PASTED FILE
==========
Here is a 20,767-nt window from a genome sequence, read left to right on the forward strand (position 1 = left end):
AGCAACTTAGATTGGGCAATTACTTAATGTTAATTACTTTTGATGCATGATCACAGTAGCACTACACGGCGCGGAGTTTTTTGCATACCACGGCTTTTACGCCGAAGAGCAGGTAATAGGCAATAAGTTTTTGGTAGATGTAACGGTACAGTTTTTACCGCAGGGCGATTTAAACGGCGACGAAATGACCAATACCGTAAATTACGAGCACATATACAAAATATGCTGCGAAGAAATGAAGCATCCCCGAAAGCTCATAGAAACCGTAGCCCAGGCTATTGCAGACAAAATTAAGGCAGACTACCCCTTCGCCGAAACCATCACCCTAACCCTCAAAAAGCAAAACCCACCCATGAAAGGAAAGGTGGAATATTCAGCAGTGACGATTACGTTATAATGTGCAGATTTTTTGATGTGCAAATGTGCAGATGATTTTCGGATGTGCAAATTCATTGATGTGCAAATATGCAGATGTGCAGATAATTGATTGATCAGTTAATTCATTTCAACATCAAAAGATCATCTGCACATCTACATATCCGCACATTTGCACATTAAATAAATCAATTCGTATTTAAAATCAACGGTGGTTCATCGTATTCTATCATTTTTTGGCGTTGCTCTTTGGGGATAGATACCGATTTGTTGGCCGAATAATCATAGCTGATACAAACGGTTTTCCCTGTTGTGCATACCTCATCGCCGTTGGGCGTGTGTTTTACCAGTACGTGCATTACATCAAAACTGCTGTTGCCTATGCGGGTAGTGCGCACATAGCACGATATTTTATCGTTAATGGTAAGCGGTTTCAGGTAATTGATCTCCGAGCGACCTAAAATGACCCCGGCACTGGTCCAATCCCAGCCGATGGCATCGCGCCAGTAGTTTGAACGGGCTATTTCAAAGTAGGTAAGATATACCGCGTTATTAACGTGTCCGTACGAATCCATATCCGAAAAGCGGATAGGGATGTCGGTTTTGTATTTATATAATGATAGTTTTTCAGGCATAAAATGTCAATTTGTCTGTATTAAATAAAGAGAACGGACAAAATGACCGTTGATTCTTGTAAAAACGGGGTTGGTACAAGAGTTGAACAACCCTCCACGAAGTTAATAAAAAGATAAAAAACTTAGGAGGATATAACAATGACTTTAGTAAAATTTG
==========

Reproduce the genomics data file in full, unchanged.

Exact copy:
Here is a 20,767-nt window from a genome sequence, read left to right on the forward strand (position 1 = left end):
AGCAACTTAGATTGGGCAATTACTTAATGTTAATTACTTTTGATGCATGATCACAGTAGCACTACACGGCGCGGAGTTTTTTGCATACCACGGCTTTTACGCCGAAGAGCAGGTAATAGGCAATAAGTTTTTGGTAGATGTAACGGTACAGTTTTTACCGCAGGGCGATTTAAACGGCGACGAAATGACCAATACCGTAAATTACGAGCACATATACAAAATATGCTGCGAAGAAATGAAGCATCCCCGAAAGCTCATAGAAACCGTAGCCCAGGCTATTGCAGACAAAATTAAGGCAGACTACCCCTTCGCCGAAACCATCACCCTAACCCTCAAAAAGCAAAACCCACCCATGAAAGGAAAGGTGGAATATTCAGCAGTGACGATTACGTTATAATGTGCAGATTTTTTGATGTGCAAATGTGCAGATGATTTTCGGATGTGCAAATTCATTGATGTGCAAATATGCAGATGTGCAGATAATTGATTGATCAGTTAATTCATTTCAACATCAAAAGATCATCTGCACATCTACATATCCGCACATTTGCACATTAAATAAATCAATTCGTATTTAAAATCAACGGTGGTTCATCGTATTCTATCATTTTTTGGCGTTGCTCTTTGGGGATAGATACCGATTTGTTGGCCGAATAATCATAGCTGATACAAACGGTTTTCCCTGTTGTGCATACCTCATCGCCGTTGGGCGTGTGTTTTACCAGTACGTGCATTACATCAAAACTGCTGTTGCCTATGCGGGTAGTGCGCACATAGCACGATATTTTATCGTTAATGGTAAGCGGTTTCAGGTAATTGATCTCCGAGCGACCTAAAATGACCCCGGCACTGGTCCAATCCCAGCCGATGGCATCGCGCCAGTAGTTTGAACGGGCTATTTCAAAGTAGGTAAGATATACCGCGTTATTAACGTGTCCGTACGAATCCATATCCGAAAAGCGGATAGGGATGTCGGTTTTGTATTTATATAATGATAGTTTTTCAGGCATAAAATGTCAATTTGTCTGTATTAAATAAAGAGAACGGACAAAATGACCGTTGATTCTTGTAAAAACGGGGTTGGTACAAGAGTTGAACAACCCTCCACGAAGTTAATAAAAAGATAAAAAACTTAGGAGGATATAACAATGACTTTAGTAAAATTTG